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Last Updated on December 3, 2020

How Does Setting Goals Lead to Success?

How Does Setting Goals Lead to Success?

As well as being the founder of Lifehack, I also help people on a one-to-one basis through life coaching.

I’ve been doing this for more than 10 years now and have helped hundreds of clients reevaluate their lives and turn inertia into progress and failure into success.

A common theme I’ve noticed with many of my clients is that they don’t have any definite goals to aim towards.

This has always surprised me, as goal setting is frequently recommended by self-improvement gurus, performance coaches, and business leaders. It’s also something that I learned at university and have implemented successfully in my life ever since.

If you’re similar to the majority of my life coaching clients and you don’t have any definite goals to aim for, then you’re missing out on what is probably the most powerful personal success technique on the planet.

The good news is—you’ve come to the right place for help with this.

In this article, I’ll explain exactly what goal-setting is and how you can put it into action in your life. As you’ll discover, it’s a key that can open many doors for you.

An Introduction to Goal Setting

Goals can be big, small, short-term, long-term, essential, or desirable. But they all share one thing: They will give you something to aim for.

This is important. As just like a ship without a destination, if you have no goals, you’ll end drifting aimlessly.

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Goals give you purpose. They also give you drive and enthusiasm. In other words—they make you feel alive!

If you’ve never spent time setting goals before, then here’s what I recommend you to do:

  1. Take some time to evaluate all areas of your life (health, career, family, etc.).
  2. Determine which of these areas need a boost.
  3. Think of ways in which to achieve this (for example, if you want to boost your health, you could eat less and exercise more).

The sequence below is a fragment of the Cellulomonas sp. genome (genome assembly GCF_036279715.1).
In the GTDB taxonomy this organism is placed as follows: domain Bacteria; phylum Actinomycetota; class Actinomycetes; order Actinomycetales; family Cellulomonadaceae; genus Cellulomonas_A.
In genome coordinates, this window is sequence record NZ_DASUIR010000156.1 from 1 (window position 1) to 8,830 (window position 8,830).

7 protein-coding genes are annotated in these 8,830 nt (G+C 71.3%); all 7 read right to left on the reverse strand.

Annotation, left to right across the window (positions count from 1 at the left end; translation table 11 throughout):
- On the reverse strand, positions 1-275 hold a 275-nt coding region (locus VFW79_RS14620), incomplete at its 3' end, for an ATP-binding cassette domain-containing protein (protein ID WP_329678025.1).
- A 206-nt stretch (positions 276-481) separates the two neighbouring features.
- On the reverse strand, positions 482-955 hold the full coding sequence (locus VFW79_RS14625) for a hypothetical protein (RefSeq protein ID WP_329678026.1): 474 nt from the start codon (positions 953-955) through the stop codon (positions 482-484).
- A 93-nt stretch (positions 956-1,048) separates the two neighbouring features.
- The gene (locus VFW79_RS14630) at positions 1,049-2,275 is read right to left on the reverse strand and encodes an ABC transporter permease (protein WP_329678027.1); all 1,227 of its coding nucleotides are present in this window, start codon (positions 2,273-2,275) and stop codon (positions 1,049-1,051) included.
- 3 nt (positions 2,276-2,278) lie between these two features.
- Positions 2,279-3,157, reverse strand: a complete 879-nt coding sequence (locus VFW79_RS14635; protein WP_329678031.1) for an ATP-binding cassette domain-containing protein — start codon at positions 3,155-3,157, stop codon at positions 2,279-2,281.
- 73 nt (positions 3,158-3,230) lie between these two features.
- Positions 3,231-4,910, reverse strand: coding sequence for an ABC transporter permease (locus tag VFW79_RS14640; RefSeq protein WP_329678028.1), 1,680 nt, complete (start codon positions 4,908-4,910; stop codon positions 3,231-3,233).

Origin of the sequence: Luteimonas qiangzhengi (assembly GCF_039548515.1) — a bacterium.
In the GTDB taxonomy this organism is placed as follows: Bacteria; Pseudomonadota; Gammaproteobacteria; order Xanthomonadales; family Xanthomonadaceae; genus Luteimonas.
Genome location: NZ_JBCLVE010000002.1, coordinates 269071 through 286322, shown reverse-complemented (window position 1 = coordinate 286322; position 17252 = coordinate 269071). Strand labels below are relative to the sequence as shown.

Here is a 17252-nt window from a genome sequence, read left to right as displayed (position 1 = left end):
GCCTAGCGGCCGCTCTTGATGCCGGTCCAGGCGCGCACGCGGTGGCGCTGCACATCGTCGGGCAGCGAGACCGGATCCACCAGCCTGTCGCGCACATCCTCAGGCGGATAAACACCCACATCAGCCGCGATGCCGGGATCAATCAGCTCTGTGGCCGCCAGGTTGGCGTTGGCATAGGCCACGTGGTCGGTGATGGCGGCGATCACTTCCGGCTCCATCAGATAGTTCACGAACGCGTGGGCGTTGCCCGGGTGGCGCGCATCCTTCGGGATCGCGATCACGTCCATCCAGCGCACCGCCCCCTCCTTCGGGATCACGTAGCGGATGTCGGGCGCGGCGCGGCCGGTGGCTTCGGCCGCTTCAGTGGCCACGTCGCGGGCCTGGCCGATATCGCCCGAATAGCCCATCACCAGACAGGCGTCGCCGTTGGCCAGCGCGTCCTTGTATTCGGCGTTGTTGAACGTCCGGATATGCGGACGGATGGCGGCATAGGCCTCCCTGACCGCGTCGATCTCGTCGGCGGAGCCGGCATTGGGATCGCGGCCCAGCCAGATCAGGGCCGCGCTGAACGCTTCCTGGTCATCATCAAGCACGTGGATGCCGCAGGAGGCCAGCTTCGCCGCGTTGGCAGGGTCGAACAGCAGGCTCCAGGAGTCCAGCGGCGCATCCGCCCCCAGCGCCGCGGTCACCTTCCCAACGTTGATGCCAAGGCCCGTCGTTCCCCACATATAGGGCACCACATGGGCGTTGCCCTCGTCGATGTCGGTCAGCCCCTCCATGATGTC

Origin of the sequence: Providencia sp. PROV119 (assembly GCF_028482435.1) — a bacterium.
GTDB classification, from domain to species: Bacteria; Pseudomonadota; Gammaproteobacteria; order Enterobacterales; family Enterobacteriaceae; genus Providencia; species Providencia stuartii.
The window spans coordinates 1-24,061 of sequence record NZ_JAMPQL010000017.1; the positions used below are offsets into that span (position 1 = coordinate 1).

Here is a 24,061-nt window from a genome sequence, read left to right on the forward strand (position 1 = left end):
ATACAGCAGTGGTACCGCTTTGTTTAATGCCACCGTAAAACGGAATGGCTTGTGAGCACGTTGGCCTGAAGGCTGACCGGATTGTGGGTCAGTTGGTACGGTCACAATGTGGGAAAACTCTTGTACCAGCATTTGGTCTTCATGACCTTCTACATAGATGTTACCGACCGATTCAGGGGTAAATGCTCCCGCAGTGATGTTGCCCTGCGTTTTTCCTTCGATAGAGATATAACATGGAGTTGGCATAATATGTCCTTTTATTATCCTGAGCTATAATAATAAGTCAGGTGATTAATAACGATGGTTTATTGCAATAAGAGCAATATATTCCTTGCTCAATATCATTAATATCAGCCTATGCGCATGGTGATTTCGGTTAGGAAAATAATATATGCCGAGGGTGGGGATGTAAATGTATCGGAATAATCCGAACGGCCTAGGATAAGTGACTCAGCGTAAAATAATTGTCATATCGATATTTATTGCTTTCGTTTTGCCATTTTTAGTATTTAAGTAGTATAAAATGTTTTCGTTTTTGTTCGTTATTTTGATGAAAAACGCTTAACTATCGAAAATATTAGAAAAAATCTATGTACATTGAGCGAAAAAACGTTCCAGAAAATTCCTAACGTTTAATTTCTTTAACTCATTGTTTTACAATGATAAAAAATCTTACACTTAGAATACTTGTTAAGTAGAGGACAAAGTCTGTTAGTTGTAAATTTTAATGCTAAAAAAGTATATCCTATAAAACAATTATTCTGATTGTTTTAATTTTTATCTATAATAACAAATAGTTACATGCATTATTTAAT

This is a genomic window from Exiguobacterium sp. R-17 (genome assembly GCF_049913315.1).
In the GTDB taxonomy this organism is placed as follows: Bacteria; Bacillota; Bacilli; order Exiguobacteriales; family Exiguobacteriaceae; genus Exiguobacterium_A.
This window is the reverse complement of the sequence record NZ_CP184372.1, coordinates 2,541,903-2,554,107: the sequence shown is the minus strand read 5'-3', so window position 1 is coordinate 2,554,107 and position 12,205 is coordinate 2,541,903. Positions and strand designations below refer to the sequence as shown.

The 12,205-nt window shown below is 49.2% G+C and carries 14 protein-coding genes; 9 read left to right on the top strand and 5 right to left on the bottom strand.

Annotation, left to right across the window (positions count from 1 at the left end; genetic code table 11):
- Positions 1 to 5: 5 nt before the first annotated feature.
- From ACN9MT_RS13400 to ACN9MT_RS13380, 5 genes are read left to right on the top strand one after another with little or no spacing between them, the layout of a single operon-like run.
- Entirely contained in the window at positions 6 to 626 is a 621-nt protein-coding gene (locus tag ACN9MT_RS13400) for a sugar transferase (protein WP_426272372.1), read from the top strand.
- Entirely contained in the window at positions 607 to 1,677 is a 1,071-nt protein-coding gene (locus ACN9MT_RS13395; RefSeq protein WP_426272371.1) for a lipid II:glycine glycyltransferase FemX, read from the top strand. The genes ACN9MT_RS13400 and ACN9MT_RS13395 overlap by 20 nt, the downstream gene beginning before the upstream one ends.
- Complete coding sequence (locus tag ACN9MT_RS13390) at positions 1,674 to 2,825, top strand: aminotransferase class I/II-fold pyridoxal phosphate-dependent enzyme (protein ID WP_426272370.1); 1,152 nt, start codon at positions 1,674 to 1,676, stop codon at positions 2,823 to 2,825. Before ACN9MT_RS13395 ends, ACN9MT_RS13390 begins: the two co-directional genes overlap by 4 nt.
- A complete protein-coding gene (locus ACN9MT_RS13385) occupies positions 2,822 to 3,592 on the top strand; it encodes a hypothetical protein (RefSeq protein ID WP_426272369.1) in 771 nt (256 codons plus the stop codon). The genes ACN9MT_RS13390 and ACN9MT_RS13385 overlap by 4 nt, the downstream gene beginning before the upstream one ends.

4. Set some definite goals that you would like to achieve.
  5. Write down these goals, including the date you want to accomplish them by.

Now, before you get started on the above, I want to make one thing clear: Goals are not wishful thinking!

By this, I mean that while your goals should be ambitious, they shouldn’t be unrealistic or verging into fantasy land.

For example, wanting to be promoted at work would be a realistic goal while wanting to be President of the United States might not be. (Of course, feel free to prove me wrong!)

If you’re new to the world of goal setting, then I’d recommend you start with easy-to-achieve goals. These could be things such as eating a healthy breakfast, walking more, taking regular breaks from your screen, and sleeping early.

These simple goals might take you a month or so to achieve, including making the daily practices a habit.

Once you’ve successfully accomplished these goals, you’ll find your self-confidence grows, and you’ll be ready to set yourself some bigger goals.

Here are a few examples that you might want to choose or adapt to your personal circumstances:

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  • Run a marathon
  • Buy a new car
  • Learn a new language
  • Travel around the world
  • Change career
  • Retire early
  • Write a book

I’m sure you can think of many more things that you would like to achieve. As the famous Shakespeare line neatly states: “The world is your oyster!”

Now, the trick with big goals (as I’ll show in an example shortly) is to break them down into small, bite-sized chunks. This means you’ll have a big end goal, with smaller goals (sometimes referred to as objectives) helping you to gradually achieve your main aim.